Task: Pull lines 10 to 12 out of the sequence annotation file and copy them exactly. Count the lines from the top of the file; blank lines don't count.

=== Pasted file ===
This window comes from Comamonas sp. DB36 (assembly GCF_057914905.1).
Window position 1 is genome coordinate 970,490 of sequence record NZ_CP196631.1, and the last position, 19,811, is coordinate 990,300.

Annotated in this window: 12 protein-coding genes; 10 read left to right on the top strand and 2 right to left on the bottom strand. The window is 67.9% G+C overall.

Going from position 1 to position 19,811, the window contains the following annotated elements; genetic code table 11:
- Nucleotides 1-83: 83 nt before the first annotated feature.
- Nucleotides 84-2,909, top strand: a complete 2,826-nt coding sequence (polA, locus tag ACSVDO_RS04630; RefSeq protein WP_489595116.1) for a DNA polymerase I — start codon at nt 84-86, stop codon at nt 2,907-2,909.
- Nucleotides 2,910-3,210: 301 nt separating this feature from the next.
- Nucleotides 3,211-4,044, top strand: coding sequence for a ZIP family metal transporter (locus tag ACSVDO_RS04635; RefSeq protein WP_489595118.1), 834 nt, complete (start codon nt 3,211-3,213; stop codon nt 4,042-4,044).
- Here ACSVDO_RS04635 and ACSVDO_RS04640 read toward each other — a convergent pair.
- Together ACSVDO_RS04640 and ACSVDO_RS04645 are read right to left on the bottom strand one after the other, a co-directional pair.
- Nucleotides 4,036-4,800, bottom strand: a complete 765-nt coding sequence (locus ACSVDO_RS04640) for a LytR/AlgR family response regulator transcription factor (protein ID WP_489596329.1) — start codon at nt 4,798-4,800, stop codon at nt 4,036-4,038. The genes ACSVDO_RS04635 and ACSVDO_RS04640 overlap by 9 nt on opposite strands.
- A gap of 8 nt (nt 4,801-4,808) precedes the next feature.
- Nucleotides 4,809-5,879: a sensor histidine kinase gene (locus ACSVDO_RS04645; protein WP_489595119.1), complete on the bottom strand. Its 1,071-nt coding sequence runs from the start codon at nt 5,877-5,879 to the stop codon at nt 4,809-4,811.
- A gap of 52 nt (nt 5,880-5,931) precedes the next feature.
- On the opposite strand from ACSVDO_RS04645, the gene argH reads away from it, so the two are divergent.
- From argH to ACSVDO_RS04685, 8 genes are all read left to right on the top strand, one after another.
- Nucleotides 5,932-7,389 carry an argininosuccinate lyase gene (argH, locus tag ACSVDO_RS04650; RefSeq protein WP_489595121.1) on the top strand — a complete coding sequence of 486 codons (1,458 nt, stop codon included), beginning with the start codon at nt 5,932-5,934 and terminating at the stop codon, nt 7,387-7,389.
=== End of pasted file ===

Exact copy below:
- Together ACSVDO_RS04640 and ACSVDO_RS04645 are read right to left on the bottom strand one after the other, a co-directional pair.
- Nucleotides 4,036-4,800, bottom strand: a complete 765-nt coding sequence (locus ACSVDO_RS04640) for a LytR/AlgR family response regulator transcription factor (protein ID WP_489596329.1) — start codon at nt 4,798-4,800, stop codon at nt 4,036-4,038. The genes ACSVDO_RS04635 and ACSVDO_RS04640 overlap by 9 nt on opposite strands.
- A gap of 8 nt (nt 4,801-4,808) precedes the next feature.